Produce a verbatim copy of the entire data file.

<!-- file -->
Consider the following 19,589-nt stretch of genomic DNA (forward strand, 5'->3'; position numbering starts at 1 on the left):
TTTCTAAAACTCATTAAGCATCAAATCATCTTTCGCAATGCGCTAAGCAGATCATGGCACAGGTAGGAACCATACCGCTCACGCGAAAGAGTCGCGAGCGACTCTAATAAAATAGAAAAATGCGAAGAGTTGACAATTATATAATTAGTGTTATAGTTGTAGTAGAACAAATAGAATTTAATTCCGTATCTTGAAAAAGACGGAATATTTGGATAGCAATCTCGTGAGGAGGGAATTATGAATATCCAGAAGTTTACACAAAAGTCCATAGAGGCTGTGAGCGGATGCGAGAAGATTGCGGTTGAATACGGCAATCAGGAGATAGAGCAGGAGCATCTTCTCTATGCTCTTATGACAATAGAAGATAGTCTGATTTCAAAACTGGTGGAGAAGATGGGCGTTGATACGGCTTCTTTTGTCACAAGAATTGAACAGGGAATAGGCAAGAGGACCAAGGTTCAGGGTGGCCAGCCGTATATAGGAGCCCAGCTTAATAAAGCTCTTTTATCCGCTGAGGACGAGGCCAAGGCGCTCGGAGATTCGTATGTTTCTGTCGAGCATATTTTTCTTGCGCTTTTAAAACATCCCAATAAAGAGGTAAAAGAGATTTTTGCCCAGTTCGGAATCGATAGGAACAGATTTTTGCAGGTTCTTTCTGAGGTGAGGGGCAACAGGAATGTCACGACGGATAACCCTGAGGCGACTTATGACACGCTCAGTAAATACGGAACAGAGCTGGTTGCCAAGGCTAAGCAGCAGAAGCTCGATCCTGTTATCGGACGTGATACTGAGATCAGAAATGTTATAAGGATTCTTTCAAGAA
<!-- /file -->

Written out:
Consider the following 19,589-nt stretch of genomic DNA (forward strand, 5'->3'; position numbering starts at 1 on the left):
TTTCTAAAACTCATTAAGCATCAAATCATCTTTCGCAATGCGCTAAGCAGATCATGGCACAGGTAGGAACCATACCGCTCACGCGAAAGAGTCGCGAGCGACTCTAATAAAATAGAAAAATGCGAAGAGTTGACAATTATATAATTAGTGTTATAGTTGTAGTAGAACAAATAGAATTTAATTCCGTATCTTGAAAAAGACGGAATATTTGGATAGCAATCTCGTGAGGAGGGAATTATGAATATCCAGAAGTTTACACAAAAGTCCATAGAGGCTGTGAGCGGATGCGAGAAGATTGCGGTTGAATACGGCAATCAGGAGATAGAGCAGGAGCATCTTCTCTATGCTCTTATGACAATAGAAGATAGTCTGATTTCAAAACTGGTGGAGAAGATGGGCGTTGATACGGCTTCTTTTGTCACAAGAATTGAACAGGGAATAGGCAAGAGGACCAAGGTTCAGGGTGGCCAGCCGTATATAGGAGCCCAGCTTAATAAAGCTCTTTTATCCGCTGAGGACGAGGCCAAGGCGCTCGGAGATTCGTATGTTTCTGTCGAGCATATTTTTCTTGCGCTTTTAAAACATCCCAATAAAGAGGTAAAAGAGATTTTTGCCCAGTTCGGAATCGATAGGAACAGATTTTTGCAGGTTCTTTCTGAGGTGAGGGGCAACAGGAATGTCACGACGGATAACCCTGAGGCGACTTATGACACGCTCAGTAAATACGGAACAGAGCTGGTTGCCAAGGCTAAGCAGCAGAAGCTCGATCCTGTTATCGGACGTGATACTGAGATCAGAAATGTTATAAGGATTCTTTCAAGAA